The End of the Party: The Rise and Fall of New Labour, By Andrew Rawnsley

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The Independent Culture

Political writing is not what it was. The biggest book written about Margaret Thatcher while she was in office, by the late Hugo Young, was a meticulously researched account of Thatcher's public actions, spiced by a small number of illustrative anecdotes written from the standpoint of an outsider. His contemporary counterpoint is Andrew Rawnsley, political commentator for The Observer, who writes as an insider. He is a master of the zeitgeist, a craftsman who skilfully steers readers through what they half know already, reinforcing what they already think.

His 679 page blockbuster that describes the decay of the Labour government, from 2001 onwards, opens with a lovely vignette in which Tony Blair is sprawled on the sofa in a small room next to his office, munching a BLT, receiving sage advice from the "faintly Trollopian" Cabinet Secretary, Sir Richard Wilson.

This opener is like a delicious nibble which promises that there is a satisfying main course on the way. But there is no main course. This is not a book about politics; it is the story of the adventures of Tony, Gordon and others who were in government, a flowing narrative uninterrupted by any cumbersome policy detail. This is politics reinvented as show business.

Rawnsley writes with an intimacy that analysts of the old school would avoid, because of its questionable accuracy. He repeats in quotation marks conversations held years ago, as if he had access to a verbatim record, and describes incidents as if he were in the room. Does he really know whether Blair's sandwich was a BLT, or was it, as I suspect, Rawnsley making an educated guess? There are other small details that can be checked. Rawnsley ascribes Brown's initial weakness in his jousts with David Cameron to the fact that in rehearsals, the Cameron role was played by Ed Miliband who "was not temperamentally equipped to be brutal with his boss." Actually, the Cameron role was played by Ian Austin. Rawnsley writes that on the day in October 2007 when Brown decided to call off the early general election "he asked Ed Balls to walk with him in the garden to discuss how they might limit the damage" – but on that day, Balls was in his Yorkshire constituency. In another passage, we read how Bob Shrum, Gordon Brown's American speechwriter caught a "ferocious blast" of the Prime Minster's temper. "Brown screamed at a shaking Shrum," Rawnsley wrote. But at the time of this alleged incident, Shrum had left to return to the USA.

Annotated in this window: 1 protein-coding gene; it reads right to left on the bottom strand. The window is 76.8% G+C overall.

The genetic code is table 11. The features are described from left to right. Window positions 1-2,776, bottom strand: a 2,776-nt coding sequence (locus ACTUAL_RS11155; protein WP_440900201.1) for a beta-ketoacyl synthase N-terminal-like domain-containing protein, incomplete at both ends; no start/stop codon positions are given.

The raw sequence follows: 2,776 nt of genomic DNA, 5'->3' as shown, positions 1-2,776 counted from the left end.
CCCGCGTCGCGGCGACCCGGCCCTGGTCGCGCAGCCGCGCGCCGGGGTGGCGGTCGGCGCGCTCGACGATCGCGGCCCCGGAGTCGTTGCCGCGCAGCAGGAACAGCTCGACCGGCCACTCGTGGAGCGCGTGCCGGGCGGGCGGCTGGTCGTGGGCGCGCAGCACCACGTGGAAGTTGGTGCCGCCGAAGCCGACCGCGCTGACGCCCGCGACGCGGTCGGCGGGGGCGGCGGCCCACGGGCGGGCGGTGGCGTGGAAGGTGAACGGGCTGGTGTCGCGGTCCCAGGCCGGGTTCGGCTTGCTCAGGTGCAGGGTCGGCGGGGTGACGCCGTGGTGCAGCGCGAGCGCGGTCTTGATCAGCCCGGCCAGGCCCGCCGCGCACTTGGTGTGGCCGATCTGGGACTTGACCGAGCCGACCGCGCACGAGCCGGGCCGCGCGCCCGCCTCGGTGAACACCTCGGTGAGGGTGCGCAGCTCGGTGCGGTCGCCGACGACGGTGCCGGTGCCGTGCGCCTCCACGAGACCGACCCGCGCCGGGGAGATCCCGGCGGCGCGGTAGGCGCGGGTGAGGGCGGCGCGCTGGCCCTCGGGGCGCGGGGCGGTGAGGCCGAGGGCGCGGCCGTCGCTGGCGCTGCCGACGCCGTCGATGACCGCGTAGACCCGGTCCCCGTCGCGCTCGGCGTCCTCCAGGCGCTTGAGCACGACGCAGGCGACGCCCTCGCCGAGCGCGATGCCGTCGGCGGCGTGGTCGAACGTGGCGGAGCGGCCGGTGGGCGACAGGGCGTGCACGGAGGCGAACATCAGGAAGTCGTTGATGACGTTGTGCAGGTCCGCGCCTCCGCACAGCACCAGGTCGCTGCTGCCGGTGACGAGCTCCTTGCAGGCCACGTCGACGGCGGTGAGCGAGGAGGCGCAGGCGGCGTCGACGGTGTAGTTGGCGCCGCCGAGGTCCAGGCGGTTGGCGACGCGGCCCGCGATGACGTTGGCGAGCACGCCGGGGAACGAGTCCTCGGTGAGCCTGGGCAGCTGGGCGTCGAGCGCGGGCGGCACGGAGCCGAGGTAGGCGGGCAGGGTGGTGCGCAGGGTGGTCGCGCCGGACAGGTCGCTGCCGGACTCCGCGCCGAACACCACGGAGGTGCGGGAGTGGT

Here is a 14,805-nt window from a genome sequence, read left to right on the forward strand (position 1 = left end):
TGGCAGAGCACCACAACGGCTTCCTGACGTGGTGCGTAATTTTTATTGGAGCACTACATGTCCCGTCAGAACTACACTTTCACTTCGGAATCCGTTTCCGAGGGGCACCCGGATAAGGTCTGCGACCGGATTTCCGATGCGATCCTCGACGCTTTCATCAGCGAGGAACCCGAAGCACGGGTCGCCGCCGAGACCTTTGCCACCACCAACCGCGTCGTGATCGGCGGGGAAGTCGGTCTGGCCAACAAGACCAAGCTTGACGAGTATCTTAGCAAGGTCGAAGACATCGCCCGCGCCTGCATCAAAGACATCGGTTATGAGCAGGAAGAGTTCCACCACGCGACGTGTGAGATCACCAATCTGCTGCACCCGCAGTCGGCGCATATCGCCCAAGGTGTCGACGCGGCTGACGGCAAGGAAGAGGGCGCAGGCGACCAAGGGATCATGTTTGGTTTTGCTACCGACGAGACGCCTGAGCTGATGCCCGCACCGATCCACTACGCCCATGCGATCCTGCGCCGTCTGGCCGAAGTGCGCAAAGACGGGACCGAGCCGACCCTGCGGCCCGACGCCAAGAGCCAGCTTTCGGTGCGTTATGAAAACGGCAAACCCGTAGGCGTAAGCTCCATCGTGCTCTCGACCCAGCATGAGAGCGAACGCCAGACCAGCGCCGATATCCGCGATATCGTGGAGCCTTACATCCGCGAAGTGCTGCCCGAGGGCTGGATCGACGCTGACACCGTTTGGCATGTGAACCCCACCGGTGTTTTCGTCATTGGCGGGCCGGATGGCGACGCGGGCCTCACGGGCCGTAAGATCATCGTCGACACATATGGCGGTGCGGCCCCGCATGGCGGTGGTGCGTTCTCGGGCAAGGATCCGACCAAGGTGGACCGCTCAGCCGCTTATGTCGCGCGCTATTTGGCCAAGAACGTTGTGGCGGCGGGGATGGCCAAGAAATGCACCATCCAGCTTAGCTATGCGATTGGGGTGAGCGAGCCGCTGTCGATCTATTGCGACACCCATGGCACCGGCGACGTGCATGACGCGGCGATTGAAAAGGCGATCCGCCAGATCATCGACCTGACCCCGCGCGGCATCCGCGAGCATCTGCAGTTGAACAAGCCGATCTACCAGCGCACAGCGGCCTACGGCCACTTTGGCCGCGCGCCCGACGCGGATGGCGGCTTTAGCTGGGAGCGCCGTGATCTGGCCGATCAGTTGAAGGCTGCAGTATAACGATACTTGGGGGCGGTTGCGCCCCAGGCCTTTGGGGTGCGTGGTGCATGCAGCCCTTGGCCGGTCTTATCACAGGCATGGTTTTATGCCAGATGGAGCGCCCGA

A much bigger issue is Rawnsley's account of how Blair took the country to war in Iraq. The way he tells it, the story is a Shakespearean tragedy of a good man brought down by a fault in his strong character. In this narrative, Blair's mission from the start was to persuade the Americans not to rush into invading Iraq without UN approval. To have any influence with George Bush, he needed to pledge loyalty. As March 2003 came around, he was tied to a pledge he could not honourably break, though he knew he was taking the country into an unpopular war.

What this account misses is the hubris. Rawnsley repeatedly asserts that public opinion was opposed to going to war. But on the day after the much criticised Iraq dossier was put before the Commons in September 2002, a MORI/ITV poll showed 71 per cent were in favour of military action by the US, if this had UN support, and 49 per cent were in favour of British involvement. Blair's people were convinced that when the war was over and those weapons of mass destruction uncovered, they would enjoy what was called a "Baghdad bounce" – which indeed they did, briefly.

What Rawnsley does not share with his current readers is that he was part of the 49 per cent. He condemns Blair's presentation of the dossier to Parliament for having done "damage without parallel". But in that week, after enjoying an hour's audience with Blair, Rawnsley wrote: "The speech Mr Blair delivered to Parliament was adroit and cogent; his treatment of those who would appease or apologise for Saddam was suitably scathing." But riding the zeitgeist has always been his strength. So he was for the war then, and now writes with the air of a sage who could see a potential disaster all alone. No matter. It is all show biz.

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